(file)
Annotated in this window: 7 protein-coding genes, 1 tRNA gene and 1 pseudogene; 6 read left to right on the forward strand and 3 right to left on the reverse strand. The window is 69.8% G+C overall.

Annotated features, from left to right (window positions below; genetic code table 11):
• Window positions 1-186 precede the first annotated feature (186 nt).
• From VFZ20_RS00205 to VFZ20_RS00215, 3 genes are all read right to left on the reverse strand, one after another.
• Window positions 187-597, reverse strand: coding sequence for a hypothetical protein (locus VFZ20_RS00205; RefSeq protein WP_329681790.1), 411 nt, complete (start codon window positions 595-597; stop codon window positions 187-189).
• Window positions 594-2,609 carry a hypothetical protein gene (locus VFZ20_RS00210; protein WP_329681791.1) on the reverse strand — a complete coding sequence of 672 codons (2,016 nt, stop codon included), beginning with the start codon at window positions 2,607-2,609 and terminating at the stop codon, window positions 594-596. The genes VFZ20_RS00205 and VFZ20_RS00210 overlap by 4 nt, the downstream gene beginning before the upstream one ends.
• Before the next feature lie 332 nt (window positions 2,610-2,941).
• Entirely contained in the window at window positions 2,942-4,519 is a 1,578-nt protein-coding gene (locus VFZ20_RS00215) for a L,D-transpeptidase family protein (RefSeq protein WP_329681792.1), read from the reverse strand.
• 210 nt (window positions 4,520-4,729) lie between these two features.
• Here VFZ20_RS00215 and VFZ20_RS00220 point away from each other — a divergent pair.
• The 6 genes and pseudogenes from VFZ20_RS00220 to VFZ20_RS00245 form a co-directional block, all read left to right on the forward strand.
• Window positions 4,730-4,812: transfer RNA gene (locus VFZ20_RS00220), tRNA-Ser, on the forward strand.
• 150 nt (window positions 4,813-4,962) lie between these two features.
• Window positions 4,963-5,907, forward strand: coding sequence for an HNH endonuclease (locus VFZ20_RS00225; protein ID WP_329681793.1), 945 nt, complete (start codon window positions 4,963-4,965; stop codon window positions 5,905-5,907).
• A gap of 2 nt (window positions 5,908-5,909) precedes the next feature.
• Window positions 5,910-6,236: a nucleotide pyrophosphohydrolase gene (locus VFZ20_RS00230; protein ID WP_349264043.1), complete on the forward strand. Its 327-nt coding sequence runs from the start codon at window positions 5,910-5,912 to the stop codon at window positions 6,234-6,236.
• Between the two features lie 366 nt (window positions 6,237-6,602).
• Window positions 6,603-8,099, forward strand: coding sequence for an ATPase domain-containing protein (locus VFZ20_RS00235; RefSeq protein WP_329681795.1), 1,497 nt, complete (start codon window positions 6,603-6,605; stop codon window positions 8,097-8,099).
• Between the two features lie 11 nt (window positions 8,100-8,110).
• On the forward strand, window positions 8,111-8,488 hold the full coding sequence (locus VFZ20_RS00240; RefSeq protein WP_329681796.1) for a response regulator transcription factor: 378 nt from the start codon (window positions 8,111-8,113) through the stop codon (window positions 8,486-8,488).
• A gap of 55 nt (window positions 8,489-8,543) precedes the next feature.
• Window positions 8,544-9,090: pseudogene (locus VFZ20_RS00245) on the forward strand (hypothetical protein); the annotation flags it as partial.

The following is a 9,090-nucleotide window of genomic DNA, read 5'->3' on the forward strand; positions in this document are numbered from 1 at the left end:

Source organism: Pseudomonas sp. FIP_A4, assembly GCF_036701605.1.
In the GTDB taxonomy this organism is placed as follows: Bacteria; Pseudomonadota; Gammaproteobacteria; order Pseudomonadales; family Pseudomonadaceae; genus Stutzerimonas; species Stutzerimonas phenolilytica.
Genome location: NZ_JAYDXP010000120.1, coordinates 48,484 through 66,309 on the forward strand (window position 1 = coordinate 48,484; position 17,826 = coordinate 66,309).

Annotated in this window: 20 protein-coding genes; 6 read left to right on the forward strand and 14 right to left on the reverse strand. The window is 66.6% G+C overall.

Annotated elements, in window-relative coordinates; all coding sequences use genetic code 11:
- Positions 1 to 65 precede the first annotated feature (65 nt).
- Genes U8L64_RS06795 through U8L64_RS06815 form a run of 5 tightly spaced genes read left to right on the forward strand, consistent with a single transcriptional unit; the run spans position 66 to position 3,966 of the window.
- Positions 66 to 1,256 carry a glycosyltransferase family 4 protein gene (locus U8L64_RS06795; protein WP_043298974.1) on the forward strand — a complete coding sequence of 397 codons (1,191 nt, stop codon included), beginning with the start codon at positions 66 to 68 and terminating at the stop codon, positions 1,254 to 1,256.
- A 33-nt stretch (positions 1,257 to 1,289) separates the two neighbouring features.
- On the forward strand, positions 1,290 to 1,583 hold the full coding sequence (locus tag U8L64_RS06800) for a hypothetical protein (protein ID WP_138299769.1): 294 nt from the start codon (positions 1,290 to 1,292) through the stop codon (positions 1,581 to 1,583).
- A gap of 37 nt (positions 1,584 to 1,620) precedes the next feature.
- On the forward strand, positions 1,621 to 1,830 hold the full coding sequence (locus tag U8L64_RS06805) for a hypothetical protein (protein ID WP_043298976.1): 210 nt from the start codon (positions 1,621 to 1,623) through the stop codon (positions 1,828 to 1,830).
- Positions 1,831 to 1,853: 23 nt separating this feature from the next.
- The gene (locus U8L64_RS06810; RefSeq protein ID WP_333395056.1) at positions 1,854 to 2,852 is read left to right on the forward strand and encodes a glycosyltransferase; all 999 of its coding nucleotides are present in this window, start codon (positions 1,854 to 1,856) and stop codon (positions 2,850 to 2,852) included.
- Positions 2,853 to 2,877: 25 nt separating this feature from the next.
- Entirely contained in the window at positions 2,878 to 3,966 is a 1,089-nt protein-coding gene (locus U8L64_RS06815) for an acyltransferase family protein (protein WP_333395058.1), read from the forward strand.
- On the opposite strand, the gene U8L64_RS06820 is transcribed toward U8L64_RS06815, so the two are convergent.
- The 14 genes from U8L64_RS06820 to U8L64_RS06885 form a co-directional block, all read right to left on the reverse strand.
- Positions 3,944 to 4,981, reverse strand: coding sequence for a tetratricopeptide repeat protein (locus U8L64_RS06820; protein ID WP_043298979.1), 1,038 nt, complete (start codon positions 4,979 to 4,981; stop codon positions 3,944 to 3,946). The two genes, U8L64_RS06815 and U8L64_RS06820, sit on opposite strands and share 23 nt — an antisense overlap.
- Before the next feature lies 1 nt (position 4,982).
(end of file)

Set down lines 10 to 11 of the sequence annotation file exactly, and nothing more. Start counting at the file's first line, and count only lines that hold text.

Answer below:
• Here VFZ20_RS00215 and VFZ20_RS00220 point away from each other — a divergent pair.
• The 6 genes and pseudogenes from VFZ20_RS00220 to VFZ20_RS00245 form a co-directional block, all read left to right on the forward strand.